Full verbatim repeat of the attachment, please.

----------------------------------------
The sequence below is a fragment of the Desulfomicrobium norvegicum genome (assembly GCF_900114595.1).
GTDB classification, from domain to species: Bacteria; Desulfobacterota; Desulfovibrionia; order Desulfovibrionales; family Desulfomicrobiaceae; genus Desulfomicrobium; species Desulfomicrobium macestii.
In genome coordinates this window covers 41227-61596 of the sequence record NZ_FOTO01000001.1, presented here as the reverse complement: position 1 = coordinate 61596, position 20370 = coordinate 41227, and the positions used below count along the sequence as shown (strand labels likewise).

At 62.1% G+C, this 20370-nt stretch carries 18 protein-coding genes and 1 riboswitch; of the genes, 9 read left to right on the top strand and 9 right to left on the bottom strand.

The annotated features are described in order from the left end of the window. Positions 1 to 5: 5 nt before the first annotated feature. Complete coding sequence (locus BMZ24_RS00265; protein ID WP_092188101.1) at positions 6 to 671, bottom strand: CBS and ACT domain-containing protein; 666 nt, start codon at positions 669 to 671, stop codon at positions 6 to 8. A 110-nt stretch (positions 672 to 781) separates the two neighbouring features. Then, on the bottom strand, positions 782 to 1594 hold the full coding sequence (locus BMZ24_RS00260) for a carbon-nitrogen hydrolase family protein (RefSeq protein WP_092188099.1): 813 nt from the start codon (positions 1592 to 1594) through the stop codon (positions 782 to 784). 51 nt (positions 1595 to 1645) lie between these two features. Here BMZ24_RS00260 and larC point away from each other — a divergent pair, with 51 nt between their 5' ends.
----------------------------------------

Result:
The sequence below is a fragment of the Desulfomicrobium norvegicum genome (assembly GCF_900114595.1).
GTDB classification, from domain to species: Bacteria; Desulfobacterota; Desulfovibrionia; order Desulfovibrionales; family Desulfomicrobiaceae; genus Desulfomicrobium; species Desulfomicrobium macestii.
In genome coordinates this window covers 41227-61596 of the sequence record NZ_FOTO01000001.1, presented here as the reverse complement: position 1 = coordinate 61596, position 20370 = coordinate 41227, and the positions used below count along the sequence as shown (strand labels likewise).

At 62.1% G+C, this 20370-nt stretch carries 18 protein-coding genes and 1 riboswitch; of the genes, 9 read left to right on the top strand and 9 right to left on the bottom strand.

The annotated features are described in order from the left end of the window. Positions 1 to 5: 5 nt before the first annotated feature. Complete coding sequence (locus BMZ24_RS00265; protein ID WP_092188101.1) at positions 6 to 671, bottom strand: CBS and ACT domain-containing protein; 666 nt, start codon at positions 669 to 671, stop codon at positions 6 to 8. A 110-nt stretch (positions 672 to 781) separates the two neighbouring features. Then, on the bottom strand, positions 782 to 1594 hold the full coding sequence (locus BMZ24_RS00260) for a carbon-nitrogen hydrolase family protein (RefSeq protein WP_092188099.1): 813 nt from the start codon (positions 1592 to 1594) through the stop codon (positions 782 to 784). 51 nt (positions 1595 to 1645) lie between these two features. Here BMZ24_RS00260 and larC point away from each other — a divergent pair, with 51 nt between their 5' ends.